Enterprise resource planning (ERP) systems are off-theshelf software systems that claim to meet the information needs of organizations. These systems are usually adopted to replace hard-to-maintain legacy systems developed by IS departments or older off-the-shelf packages that often provided only piecemeal solutions to the organization’s information needs. ERP systems evolved in the 1990s from material requirements planning (MRP) systems developed in the 1970s and manufacturing resources planning (MRPII) systems developed in the 1980s. ERP systems serve the entire organization, not just material or manufacturing planning. One advantage of ERP is that it integrates all the information for the entire organization into a single database. Implementation of ERP systems has proven expensive and time consuming. Failed and abandoned projects have been well publicized in the business press. ERP systems are “expensive and difficult to implement, often imposing their own logic on a company’s strategy and existing culture” (Pozzebon, 2000, p. 105). Most firms utilize a single software vendor for the complete ERP system throughout their organizations. The integrated nature of ERP software favors this single-vendor approach. An alternative strategy adopted by some firms is the best-of-breed approach, where the adopting organization picks and chooses ERP functional modules from the vendor whose software best supports its business processes. Organizations adopting best of breed believe that this approach will create a better fit with existing or required business processes, reduce or eliminate the need to customize a single-vendor solution, and reduce user resistance. Jones and Young (2006) found that 18% of companies used this approach to select ERP software packages. This article examines what the best-of-breed strategy is, when it is used, what advantage adopting companies seek, examples of best-of-breed implementations, and differences in implementation methods.
ERP implementation projects can be distinguished from other IT projects by three characteristics (Somers, Ragowsky, Nelson, & Stern, 2001). First, ERP systems are “profoundly complex pieces of software, and installing them requires large investments in money, time and expertise” (Davenport, 1998, p. 122). Second, ERP packages may require the user to change business processes and procedures, may require customization, and may leave the firm dependent on a vendor for support and updates (Lucas, Walton, & Ginsberg, 1988). Finally, adopting firms are usually required to reengineer their business processes. Implementation projects must be managed as broad programs of organizational change rather than a software implementation (Markus & Tanis, 2000; Somers et al., 2001).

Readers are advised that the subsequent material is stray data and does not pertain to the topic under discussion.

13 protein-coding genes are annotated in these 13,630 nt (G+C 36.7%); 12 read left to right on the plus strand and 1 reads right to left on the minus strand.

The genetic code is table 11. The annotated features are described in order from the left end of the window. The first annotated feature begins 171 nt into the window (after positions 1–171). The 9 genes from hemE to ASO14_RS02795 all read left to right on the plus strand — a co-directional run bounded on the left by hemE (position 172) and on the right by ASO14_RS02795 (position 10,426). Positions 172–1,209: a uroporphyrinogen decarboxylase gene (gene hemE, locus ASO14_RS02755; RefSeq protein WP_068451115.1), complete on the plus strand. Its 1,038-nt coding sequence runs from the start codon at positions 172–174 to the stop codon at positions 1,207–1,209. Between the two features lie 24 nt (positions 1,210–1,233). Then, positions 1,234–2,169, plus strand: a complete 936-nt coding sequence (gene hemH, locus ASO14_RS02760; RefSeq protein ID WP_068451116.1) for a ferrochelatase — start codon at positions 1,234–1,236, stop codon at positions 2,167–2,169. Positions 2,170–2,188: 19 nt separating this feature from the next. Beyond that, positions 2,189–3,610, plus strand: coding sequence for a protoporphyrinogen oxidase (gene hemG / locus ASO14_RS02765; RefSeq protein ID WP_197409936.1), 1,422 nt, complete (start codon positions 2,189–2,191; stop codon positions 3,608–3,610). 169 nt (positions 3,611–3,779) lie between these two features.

ERP systems include functionality for basic business processes based on the vendor’s interpretation of best practices. However, the selected functionalities do not generally match the existing business processes of all organizations and may not be the best practices for a particular organization.
Typical ERP functions from SAP R/3, a major ERP vendor, are shown in Table 1. SAP R/3 modules provide a wide range of functional solutions, however, with the wide range of potential ERP customers, some organizations may not be a good fit. With the best-of-breed strategy, organizations can pick and choose the ERP modules from whichever vendor provides the best fit with their business processes and possibly reduce the amount of reengineering of business processes required, hence reducing the level of employee resistance.Table 1.
Some functions available in SAP R/3 (Source: Davenport, 1998)
|Financials||Operations and Logistics|
|Accounts receivable and payable||Inventory management|
|Asset accounting||Material requirements planning|
|Cash management and forecasting||Plant maintenance|
|Cost element and cost center accounting||Production planning|
|Executive information systems||Project management|
|General ledger||Quality management|
|Product-cost accounting||Routing management|
|Profit-center accounting||Vendor evaluation|